Six leading economists examine the financing of corporate capital formation in the U.S. economy. In clear and nontechnical terms, their papers provide valuable information for economists and nonspecialists interested in such questions as why interest rates are so high, why corporate debt has accelerated in recent years, and how government debt affects private financial markets.
Addressing these questions, the contributors focus chiefly on three themes: the actual use of debt and equity financing by corporations in recent years; the factors that drive the financial markets' pricing of debt and equity securities; and the relationship between corporations' real investment decisions and their financial decisions. While some of the papers are primarily expository, others break new ground. Extending his previous work, Robert Taggart finds a closer relationship between corporate and government debt than has been supposed. Zvi Bodie, Alex Kane, and Robert McDonald conclude in their study that the volatility of interest rates under the Volcker regime has led to a rise in real interest rates because of investors' demand for a greater risk premium. All of the papers present empirical findings in a useful analytical framework.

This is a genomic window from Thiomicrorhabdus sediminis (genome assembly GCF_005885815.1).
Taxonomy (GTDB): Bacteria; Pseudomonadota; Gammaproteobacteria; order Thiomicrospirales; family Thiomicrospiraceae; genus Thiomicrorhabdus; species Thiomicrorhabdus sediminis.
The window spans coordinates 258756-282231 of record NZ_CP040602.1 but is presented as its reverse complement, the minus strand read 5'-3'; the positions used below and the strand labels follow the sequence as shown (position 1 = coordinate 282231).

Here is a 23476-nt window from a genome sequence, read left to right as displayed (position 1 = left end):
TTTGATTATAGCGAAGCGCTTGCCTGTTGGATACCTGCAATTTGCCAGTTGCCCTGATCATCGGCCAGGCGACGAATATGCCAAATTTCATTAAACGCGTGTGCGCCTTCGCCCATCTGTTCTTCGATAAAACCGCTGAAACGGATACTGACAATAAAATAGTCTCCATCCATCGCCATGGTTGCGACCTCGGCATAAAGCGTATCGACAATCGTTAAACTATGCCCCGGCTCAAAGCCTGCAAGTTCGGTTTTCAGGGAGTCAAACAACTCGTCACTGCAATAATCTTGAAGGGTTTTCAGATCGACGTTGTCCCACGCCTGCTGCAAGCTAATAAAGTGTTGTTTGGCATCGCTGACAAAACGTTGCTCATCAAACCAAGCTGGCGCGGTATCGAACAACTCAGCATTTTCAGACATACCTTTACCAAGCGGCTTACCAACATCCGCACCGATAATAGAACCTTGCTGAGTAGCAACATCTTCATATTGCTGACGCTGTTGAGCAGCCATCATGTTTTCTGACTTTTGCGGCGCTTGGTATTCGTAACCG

For its new findings and for its expert overview of issues central to an understanding of the U.S. economy, Financing Corporate Capital Formation should be of both historical and practical interest to students of economics and practitioners in the corporate and financial community.
Americans today often think of thrift as a negative value—a miserly hoarding of resources and a denial of pleasure. Even more telling, many Americans don't even think of thrift at all anymore. Franklin’s Thrift challenges this state of mind by recovering the rich history of thrift as a quintessentially American virtue.